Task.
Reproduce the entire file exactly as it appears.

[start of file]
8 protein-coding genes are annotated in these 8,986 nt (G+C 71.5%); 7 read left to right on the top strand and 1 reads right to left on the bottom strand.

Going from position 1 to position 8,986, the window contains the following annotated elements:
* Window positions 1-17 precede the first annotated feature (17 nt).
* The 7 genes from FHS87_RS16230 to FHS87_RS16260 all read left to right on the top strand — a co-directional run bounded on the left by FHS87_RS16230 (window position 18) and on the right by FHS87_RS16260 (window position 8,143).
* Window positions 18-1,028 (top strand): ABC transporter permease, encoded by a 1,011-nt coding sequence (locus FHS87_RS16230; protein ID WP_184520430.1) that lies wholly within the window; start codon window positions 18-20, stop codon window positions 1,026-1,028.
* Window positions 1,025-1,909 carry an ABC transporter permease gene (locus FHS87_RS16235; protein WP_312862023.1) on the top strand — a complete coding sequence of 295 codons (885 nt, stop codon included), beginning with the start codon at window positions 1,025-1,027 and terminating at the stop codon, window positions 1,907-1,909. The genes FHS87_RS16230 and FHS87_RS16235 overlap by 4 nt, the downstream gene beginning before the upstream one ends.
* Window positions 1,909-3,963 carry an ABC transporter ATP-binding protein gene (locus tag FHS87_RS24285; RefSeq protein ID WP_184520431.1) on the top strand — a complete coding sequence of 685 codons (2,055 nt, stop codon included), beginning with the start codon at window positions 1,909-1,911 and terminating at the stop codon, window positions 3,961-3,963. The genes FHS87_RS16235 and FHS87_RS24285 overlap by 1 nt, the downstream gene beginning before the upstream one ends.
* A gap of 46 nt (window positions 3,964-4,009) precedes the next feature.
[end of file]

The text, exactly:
8 protein-coding genes are annotated in these 8,986 nt (G+C 71.5%); 7 read left to right on the top strand and 1 reads right to left on the bottom strand.

Going from position 1 to position 8,986, the window contains the following annotated elements:
* Window positions 1-17 precede the first annotated feature (17 nt).
* The 7 genes from FHS87_RS16230 to FHS87_RS16260 all read left to right on the top strand — a co-directional run bounded on the left by FHS87_RS16230 (window position 18) and on the right by FHS87_RS16260 (window position 8,143).
* Window positions 18-1,028 (top strand): ABC transporter permease, encoded by a 1,011-nt coding sequence (locus FHS87_RS16230; protein ID WP_184520430.1) that lies wholly within the window; start codon window positions 18-20, stop codon window positions 1,026-1,028.
* Window positions 1,025-1,909 carry an ABC transporter permease gene (locus FHS87_RS16235; protein WP_312862023.1) on the top strand — a complete coding sequence of 295 codons (885 nt, stop codon included), beginning with the start codon at window positions 1,025-1,027 and terminating at the stop codon, window positions 1,907-1,909. The genes FHS87_RS16230 and FHS87_RS16235 overlap by 4 nt, the downstream gene beginning before the upstream one ends.
* Window positions 1,909-3,963 carry an ABC transporter ATP-binding protein gene (locus tag FHS87_RS24285; RefSeq protein ID WP_184520431.1) on the top strand — a complete coding sequence of 685 codons (2,055 nt, stop codon included), beginning with the start codon at window positions 1,909-1,911 and terminating at the stop codon, window positions 3,961-3,963. The genes FHS87_RS16235 and FHS87_RS24285 overlap by 1 nt, the downstream gene beginning before the upstream one ends.
* A gap of 46 nt (window positions 3,964-4,009) precedes the next feature.